You’ve read over the job description, researched the heck out of the company, and immersed yourself in industry news. Your clothes are nice and ironed, and you’ve got crisp copies of your resume. Going into that job interview, you should be all set, right? Wrong. No matter how much time you spend preparing, there’s always a chance the hiring manager will throw you a question you’re not ready for. Luckily, there are things you can do to avoid looking completely stumped, and in a piece for the Daily Muse, Lily Zhang offers four tips for saving face. Scroll down to read her expert advice.
1. Gather Your Thoughts — Job interviews aren’t game shows, and there’s no time limit for answering questions. If you get hit with something that leaves you baffled, Zhang writes, start by saying something like, “That’s a great question. Let me think about that.” If you panic and blurt out the first thing that pop into your head, you’re only going to make things worse.
2. Talk Your Way Through It — Know how math teachers give points for showing your work? Job interviewers do the same thing. As you do your best to answer their tough question, think aloud and share your thought process. “Add transitional adverbs like ‘first,’ ‘then,’ and ‘lastly’ to give your answer some structure,” Zhang writes. “You can also finish off with a qualifying statement that “the process varies depending on the situation,” which shows that you’re flexible even if your answer isn’t what the hiring manager would do.”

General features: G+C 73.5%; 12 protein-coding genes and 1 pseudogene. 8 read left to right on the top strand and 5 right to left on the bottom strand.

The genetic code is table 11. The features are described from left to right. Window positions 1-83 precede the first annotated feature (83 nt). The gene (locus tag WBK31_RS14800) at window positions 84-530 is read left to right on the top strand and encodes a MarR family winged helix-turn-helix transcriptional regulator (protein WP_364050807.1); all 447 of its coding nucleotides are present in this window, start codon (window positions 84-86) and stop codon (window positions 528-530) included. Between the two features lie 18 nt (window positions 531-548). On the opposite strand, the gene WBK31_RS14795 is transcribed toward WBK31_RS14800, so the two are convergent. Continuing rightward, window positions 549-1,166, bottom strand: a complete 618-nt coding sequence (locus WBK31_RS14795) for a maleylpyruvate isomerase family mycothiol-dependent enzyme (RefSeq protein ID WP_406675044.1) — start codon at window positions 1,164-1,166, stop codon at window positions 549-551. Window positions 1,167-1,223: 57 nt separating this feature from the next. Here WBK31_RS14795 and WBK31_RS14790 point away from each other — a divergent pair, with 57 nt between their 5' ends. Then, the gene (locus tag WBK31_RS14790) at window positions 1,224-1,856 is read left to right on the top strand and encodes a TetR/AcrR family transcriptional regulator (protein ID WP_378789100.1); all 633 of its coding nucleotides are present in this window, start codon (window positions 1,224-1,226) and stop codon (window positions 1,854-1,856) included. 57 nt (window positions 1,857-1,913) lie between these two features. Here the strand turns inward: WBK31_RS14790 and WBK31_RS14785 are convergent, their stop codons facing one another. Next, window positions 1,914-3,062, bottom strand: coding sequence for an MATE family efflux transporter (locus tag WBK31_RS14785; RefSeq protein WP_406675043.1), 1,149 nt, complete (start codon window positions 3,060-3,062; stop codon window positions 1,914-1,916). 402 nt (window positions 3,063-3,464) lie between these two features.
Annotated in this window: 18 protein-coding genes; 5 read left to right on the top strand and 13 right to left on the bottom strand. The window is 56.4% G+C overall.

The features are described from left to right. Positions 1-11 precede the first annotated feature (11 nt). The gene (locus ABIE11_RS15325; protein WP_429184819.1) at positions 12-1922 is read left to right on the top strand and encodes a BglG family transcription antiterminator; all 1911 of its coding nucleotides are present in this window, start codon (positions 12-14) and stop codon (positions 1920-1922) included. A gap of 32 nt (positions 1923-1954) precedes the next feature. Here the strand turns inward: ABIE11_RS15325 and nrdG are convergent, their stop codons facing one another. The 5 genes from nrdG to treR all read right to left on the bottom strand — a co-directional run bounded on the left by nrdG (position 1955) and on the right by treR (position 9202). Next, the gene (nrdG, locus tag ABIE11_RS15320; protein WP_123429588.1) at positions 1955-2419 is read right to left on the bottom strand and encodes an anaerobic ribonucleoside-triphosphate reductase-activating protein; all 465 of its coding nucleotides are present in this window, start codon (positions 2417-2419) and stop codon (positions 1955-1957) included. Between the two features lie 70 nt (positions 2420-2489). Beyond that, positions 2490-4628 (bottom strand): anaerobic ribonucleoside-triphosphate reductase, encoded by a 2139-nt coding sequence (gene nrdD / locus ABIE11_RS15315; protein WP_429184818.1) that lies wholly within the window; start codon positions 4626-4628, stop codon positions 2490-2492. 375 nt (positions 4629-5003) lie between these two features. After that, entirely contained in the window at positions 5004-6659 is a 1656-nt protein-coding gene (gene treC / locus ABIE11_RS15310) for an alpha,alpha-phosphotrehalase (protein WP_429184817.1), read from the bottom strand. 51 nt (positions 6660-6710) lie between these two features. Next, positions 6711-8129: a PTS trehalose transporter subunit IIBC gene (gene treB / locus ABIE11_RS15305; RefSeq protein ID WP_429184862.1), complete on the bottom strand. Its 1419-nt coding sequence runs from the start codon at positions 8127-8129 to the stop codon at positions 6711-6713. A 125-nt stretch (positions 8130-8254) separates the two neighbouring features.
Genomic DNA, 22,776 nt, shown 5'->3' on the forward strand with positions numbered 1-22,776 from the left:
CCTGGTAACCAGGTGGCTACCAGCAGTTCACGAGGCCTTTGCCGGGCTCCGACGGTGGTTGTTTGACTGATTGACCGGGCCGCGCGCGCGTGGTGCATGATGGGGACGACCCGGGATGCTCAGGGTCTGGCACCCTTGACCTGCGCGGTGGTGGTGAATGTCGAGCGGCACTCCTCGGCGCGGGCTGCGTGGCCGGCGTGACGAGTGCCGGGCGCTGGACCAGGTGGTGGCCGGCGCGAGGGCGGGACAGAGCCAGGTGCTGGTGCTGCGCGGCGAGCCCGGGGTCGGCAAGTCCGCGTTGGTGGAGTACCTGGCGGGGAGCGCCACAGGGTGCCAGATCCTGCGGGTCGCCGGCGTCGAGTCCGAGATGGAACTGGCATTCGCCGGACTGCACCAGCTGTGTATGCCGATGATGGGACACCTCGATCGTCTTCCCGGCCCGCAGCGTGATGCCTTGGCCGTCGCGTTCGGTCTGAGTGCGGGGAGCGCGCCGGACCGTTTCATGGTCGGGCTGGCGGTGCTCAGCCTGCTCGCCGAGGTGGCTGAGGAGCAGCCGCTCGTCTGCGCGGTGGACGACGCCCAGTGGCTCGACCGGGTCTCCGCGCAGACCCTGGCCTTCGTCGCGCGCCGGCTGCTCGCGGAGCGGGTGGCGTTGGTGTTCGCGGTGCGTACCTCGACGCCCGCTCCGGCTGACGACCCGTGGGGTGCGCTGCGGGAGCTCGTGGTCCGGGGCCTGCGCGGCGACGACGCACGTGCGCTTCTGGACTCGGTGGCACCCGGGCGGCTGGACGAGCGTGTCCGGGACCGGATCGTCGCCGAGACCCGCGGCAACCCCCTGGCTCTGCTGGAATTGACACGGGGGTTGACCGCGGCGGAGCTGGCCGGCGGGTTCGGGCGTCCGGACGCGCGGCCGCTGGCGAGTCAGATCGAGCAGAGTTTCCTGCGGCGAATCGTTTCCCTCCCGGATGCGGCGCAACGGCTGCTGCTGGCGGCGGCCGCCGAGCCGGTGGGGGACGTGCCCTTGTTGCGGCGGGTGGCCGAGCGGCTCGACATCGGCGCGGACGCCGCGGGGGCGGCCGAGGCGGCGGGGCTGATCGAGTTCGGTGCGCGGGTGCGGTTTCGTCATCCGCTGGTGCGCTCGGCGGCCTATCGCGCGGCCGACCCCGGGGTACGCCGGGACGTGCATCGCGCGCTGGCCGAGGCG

3. Steer It Back to Something You Know — The interviewer might ask about a skill you don’t have, but chances are, you have experience doing something comparable. For instance, if you’ve done marketing and social media but not social-media marketing, Zhang writes, explain your proficiency in both fields and emphasize how excited you are for the opportunity to combine them.
4. Rehearse a “Failsafe” Answer — The preceding three tips are great, but sometimes, you’ll be asked to answer something you simply cannot. Maybe it involves a bit of terminology you’re not familiar with or an aspect of the job you’ve never dabbled in. In these situations, Zhang advises, you should respond with a “failsafe” answer. Zhang even gives an example: “That’s not a concept I’m really familiar with yet, but finance is something I’m really excited about, and I’ve been actively trying to learn more. I’ve been keeping up with deals and have read about a few that your company has been involved in.” At least the interviewer will know you’ve done your homework.